This information with help you understand bursitis, including causes, diagnosis, and treatment.

Your bursae are small fluid-filled pads that act as cushions among your bones, tendons, and the muscles near your joints (see Figure 1). There are over 150 bursae in your body. When a bursa swells, you get a painful condition called bursitis. Bursitis most often develops in the shoulder, elbow, hip, and knee.


There are many causes of bursitis, including:

Figure 1: Bursitis
  • Wearing tight-fitting shoes
  • Kneeling, sitting, or lying on your side for long periods
  • Stressing or overusing a joint by bicycling, running, playing tennis, throwing a ball many times, or carrying heavy objects
  • Injuries, especially falls
  • Aging
  • Poor posture
  • Irritation of a bursa from:
    • Joint surgery or surgically implanted hardware
    • Bone spurs or calcium deposits on tendons
    • Other medical conditions including gout, diabetes, rheumatoid arthritis, and thyroid disease
Back to top


Common symptoms of bursitis include:

  • Pain, stiffness, swelling, or discomfort around your elbow, hip, knee, shoulder, or other joints. You may feel this while your moving or at rest.
  • Loss of movement due to pain and inflammation.
Back to top


Your doctor can usually make a diagnosis based on your symptoms and a physical exam. He or she may order blood work and x-rays to rule out other possible problems. If there are signs of infection, you may need to have a biopsy. A biopsy involves removing a small amount of bursa fluid with a needle.

Back to top


Your treatment may include rest, medications, ice or heat, occupational or physical therapy, steroid injections, or fluid aspiration (draining). Your healthcare team will make treatment recommendations based on your symptoms.

The goal of treatment is to:

  • Reduce pain and inflammation.
  • Maintain the use of your joint.
  • Help prevent bursitis from coming back.


Rest your joints and avoid activities that cause pain and worsen your symptoms.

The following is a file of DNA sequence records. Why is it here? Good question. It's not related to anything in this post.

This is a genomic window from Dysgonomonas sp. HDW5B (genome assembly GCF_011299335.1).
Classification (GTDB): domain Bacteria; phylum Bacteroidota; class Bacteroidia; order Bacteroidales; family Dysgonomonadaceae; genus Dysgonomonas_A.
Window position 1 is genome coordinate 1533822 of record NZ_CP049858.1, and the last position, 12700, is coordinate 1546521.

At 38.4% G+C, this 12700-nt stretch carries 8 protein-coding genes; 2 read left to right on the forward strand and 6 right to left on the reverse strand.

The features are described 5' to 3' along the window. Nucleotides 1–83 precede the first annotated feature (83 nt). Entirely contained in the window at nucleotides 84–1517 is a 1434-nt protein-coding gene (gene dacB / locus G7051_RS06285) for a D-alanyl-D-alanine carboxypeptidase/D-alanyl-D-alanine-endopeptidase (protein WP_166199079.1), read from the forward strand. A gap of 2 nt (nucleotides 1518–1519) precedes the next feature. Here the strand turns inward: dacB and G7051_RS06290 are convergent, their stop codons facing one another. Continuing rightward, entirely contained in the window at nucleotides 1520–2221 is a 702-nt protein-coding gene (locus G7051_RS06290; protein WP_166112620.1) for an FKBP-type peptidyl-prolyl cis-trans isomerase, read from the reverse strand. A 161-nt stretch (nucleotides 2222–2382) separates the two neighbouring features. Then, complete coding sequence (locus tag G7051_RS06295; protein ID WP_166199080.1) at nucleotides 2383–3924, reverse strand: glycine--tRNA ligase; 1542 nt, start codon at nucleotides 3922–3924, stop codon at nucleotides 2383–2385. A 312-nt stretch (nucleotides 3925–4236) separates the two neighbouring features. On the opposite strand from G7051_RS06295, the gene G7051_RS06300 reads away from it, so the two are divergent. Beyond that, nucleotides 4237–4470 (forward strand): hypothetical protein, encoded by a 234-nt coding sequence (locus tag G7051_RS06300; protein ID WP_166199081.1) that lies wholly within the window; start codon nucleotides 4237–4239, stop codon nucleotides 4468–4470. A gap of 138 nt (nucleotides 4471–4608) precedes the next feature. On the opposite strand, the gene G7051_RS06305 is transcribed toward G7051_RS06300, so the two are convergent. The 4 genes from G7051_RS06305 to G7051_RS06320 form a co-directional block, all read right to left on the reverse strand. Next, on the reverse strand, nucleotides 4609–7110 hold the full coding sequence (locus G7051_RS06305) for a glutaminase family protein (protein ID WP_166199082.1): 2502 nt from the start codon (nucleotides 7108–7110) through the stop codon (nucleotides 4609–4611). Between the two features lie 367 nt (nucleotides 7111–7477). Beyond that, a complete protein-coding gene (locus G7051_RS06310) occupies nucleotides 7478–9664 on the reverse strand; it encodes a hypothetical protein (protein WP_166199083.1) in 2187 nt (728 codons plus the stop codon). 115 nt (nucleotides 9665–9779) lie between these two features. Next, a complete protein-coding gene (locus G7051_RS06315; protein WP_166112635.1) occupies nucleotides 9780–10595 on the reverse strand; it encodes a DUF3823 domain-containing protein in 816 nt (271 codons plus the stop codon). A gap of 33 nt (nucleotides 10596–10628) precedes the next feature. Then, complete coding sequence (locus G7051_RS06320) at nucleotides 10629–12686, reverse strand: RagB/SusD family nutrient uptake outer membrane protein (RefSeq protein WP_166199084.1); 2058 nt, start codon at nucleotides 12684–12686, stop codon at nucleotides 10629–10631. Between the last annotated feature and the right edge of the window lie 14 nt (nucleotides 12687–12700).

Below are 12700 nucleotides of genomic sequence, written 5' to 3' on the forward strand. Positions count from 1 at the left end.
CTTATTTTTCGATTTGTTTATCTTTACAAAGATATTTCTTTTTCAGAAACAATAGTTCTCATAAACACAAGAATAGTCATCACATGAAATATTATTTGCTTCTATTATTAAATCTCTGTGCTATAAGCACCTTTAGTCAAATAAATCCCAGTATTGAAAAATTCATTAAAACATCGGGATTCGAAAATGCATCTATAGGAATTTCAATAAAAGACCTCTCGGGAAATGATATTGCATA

Your doctor may recommend that you take nonsteroidal anti-inflammatory drugs (NSAIDs). Some of these you can buy over-the-counter and for others you will need a prescription. Some examples of NSAIDs include:

  • Ibuprofen (Advil®, Motrin®)
  • Celecoxib (Celebrex®)
  • Naproxen (Aleve®, Naprosyn®)
  • Diclofenac (Voltaren®)

NSAIDs may have side effects. Talk to your doctor before taking NSAIDs.

Ice or heat

Your doctor or nurse may tell you to ice or heat your joints. Apply ice or heat for 20 minutes every 4 to 6 hours.

If using heat, you should fill a water bottle with warm, not hot water, or use a heating pad. Apply the heat to your joints for 20 minutes at a time. Do not leave it on for longer than 20 minutes.

Rehabilitation therapy

Your doctor may refer you to an occupational or physical therapist. Your therapist will:

  • Show you exercises to strengthen your joints.
  • Tell you how to protect your joints, which will promote healing and help prevent bursitis from coming back.
  • Provide an ultrasound, massage, or other therapies.

Steroid injections and fluid aspiration

If your symptoms continue or get worse, your doctor may inject a steroid into the area surrounding your joint. This will help to decrease inflammation and pain.

Your doctor may also aspirate (drain) the fluid in your joint, using a needle and syringe. This will help to relieve pain.

Back to top

Last Updated